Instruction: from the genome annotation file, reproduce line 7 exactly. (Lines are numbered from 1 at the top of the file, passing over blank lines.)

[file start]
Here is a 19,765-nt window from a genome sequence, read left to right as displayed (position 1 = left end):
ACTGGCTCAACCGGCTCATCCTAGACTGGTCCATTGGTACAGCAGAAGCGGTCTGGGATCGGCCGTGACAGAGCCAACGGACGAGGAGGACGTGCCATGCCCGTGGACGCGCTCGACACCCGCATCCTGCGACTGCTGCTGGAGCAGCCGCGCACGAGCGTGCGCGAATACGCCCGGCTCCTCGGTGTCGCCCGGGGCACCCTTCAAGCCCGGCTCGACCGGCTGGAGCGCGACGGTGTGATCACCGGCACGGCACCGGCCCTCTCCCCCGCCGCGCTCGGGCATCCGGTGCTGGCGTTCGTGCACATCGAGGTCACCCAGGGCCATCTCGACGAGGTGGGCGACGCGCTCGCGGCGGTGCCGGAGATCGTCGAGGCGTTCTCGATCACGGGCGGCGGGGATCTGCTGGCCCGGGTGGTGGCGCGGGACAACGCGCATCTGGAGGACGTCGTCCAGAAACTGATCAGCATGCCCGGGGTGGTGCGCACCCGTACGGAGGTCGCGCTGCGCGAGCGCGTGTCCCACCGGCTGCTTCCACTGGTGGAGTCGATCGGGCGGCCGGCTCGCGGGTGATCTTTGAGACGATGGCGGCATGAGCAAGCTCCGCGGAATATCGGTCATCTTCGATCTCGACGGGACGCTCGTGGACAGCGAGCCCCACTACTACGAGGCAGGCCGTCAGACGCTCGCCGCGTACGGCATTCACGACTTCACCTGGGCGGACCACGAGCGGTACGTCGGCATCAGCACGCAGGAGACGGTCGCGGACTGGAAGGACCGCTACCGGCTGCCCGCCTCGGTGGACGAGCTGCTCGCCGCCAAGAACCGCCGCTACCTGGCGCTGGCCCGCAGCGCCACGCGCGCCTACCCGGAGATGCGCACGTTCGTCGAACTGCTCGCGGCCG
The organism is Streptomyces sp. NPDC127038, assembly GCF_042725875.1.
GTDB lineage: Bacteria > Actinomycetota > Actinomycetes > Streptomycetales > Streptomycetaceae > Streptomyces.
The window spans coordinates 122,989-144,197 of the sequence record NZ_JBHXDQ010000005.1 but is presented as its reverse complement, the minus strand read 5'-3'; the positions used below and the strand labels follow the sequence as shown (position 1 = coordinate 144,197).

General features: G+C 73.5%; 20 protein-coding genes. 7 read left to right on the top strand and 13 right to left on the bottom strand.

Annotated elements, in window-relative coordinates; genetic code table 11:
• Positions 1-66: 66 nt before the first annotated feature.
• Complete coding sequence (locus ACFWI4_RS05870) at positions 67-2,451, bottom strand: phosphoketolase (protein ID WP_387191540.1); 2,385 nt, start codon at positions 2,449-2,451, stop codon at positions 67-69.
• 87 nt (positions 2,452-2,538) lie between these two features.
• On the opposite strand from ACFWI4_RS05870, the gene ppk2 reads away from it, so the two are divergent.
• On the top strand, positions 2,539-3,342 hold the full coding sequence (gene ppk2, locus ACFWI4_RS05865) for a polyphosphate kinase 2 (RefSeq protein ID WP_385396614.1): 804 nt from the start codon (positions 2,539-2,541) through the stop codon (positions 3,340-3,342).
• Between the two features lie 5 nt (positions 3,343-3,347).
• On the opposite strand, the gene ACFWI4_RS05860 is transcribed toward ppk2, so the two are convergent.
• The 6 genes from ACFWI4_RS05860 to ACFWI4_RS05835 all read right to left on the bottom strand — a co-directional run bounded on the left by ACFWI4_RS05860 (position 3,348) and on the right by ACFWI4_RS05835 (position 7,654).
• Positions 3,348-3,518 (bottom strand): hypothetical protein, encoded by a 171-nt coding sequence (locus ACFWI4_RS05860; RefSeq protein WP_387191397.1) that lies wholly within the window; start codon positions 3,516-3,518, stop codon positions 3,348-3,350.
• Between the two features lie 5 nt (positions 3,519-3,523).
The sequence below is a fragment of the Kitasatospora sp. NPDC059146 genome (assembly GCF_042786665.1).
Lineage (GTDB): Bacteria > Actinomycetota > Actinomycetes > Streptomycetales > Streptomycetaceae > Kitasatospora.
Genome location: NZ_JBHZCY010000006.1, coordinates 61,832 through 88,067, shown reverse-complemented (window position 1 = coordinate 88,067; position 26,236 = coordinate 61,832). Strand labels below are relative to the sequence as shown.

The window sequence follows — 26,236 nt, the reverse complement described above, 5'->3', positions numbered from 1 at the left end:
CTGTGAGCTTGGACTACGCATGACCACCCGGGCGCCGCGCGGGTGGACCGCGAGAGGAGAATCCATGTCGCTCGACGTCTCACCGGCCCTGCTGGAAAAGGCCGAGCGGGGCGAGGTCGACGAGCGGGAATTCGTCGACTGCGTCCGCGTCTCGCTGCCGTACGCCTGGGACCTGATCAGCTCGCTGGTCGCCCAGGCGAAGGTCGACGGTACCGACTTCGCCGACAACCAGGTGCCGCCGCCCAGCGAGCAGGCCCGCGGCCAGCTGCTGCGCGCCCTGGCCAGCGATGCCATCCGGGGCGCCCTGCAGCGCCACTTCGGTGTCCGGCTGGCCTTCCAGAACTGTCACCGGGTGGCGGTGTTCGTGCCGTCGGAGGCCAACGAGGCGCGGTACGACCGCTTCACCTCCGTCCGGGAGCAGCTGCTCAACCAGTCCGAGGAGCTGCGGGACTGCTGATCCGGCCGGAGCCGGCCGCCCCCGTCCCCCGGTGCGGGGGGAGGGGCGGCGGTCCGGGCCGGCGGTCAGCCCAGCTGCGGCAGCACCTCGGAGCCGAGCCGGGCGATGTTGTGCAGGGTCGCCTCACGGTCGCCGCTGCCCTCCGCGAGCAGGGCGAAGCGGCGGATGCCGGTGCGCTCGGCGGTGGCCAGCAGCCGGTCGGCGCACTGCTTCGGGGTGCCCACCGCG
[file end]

Annotated elements, in window-relative coordinates; genetic code table 11: